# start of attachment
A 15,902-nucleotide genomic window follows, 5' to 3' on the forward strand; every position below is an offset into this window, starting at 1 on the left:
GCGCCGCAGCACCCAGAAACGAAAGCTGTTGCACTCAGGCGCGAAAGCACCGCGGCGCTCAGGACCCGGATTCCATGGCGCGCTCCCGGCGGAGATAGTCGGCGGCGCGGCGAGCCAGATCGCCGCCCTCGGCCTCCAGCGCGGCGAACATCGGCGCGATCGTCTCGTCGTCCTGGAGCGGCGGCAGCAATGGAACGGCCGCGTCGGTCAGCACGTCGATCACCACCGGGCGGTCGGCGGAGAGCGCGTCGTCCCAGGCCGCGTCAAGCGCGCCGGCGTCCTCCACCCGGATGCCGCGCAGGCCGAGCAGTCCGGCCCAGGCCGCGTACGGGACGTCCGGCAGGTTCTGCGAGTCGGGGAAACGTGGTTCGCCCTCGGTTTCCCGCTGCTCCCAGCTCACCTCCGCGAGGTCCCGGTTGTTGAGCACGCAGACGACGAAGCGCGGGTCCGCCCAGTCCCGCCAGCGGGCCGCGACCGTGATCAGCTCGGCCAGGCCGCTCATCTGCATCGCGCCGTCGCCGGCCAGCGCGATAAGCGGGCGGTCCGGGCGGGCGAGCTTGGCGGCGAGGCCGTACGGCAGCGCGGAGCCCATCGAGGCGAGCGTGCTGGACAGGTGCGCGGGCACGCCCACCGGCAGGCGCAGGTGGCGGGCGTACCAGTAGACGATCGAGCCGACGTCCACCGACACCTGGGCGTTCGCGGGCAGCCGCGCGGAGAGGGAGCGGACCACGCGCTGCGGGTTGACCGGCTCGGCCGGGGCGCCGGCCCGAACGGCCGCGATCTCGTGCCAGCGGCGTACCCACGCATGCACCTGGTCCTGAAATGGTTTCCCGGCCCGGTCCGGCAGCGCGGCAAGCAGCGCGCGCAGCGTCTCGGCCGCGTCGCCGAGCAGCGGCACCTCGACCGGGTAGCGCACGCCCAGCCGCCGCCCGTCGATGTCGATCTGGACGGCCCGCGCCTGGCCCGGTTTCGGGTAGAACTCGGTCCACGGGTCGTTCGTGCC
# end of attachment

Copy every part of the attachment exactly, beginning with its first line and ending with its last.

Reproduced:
A 15,902-nucleotide genomic window follows, 5' to 3' on the forward strand; every position below is an offset into this window, starting at 1 on the left:
GCGCCGCAGCACCCAGAAACGAAAGCTGTTGCACTCAGGCGCGAAAGCACCGCGGCGCTCAGGACCCGGATTCCATGGCGCGCTCCCGGCGGAGATAGTCGGCGGCGCGGCGAGCCAGATCGCCGCCCTCGGCCTCCAGCGCGGCGAACATCGGCGCGATCGTCTCGTCGTCCTGGAGCGGCGGCAGCAATGGAACGGCCGCGTCGGTCAGCACGTCGATCACCACCGGGCGGTCGGCGGAGAGCGCGTCGTCCCAGGCCGCGTCAAGCGCGCCGGCGTCCTCCACCCGGATGCCGCGCAGGCCGAGCAGTCCGGCCCAGGCCGCGTACGGGACGTCCGGCAGGTTCTGCGAGTCGGGGAAACGTGGTTCGCCCTCGGTTTCCCGCTGCTCCCAGCTCACCTCCGCGAGGTCCCGGTTGTTGAGCACGCAGACGACGAAGCGCGGGTCCGCCCAGTCCCGCCAGCGGGCCGCGACCGTGATCAGCTCGGCCAGGCCGCTCATCTGCATCGCGCCGTCGCCGGCCAGCGCGATAAGCGGGCGGTCCGGGCGGGCGAGCTTGGCGGCGAGGCCGTACGGCAGCGCGGAGCCCATCGAGGCGAGCGTGCTGGACAGGTGCGCGGGCACGCCCACCGGCAGGCGCAGGTGGCGGGCGTACCAGTAGACGATCGAGCCGACGTCCACCGACACCTGGGCGTTCGCGGGCAGCCGCGCGGAGAGGGAGCGGACCACGCGCTGCGGGTTGACCGGCTCGGCCGGGGCGCCGGCCCGAACGGCCGCGATCTCGTGCCAGCGGCGTACCCACGCATGCACCTGGTCCTGAAATGGTTTCCCGGCCCGGTCCGGCAGCGCGGCAAGCAGCGCGCGCAGCGTCTCGGCCGCGTCGCCGAGCAGCGGCACCTCGACCGGGTAGCGCACGCCCAGCCGCCGCCCGTCGATGTCGATCTGGACGGCCCGCGCCTGGCCCGGTTTCGGGTAGAACTCGGTCCACGGGTCGTTCGTGCC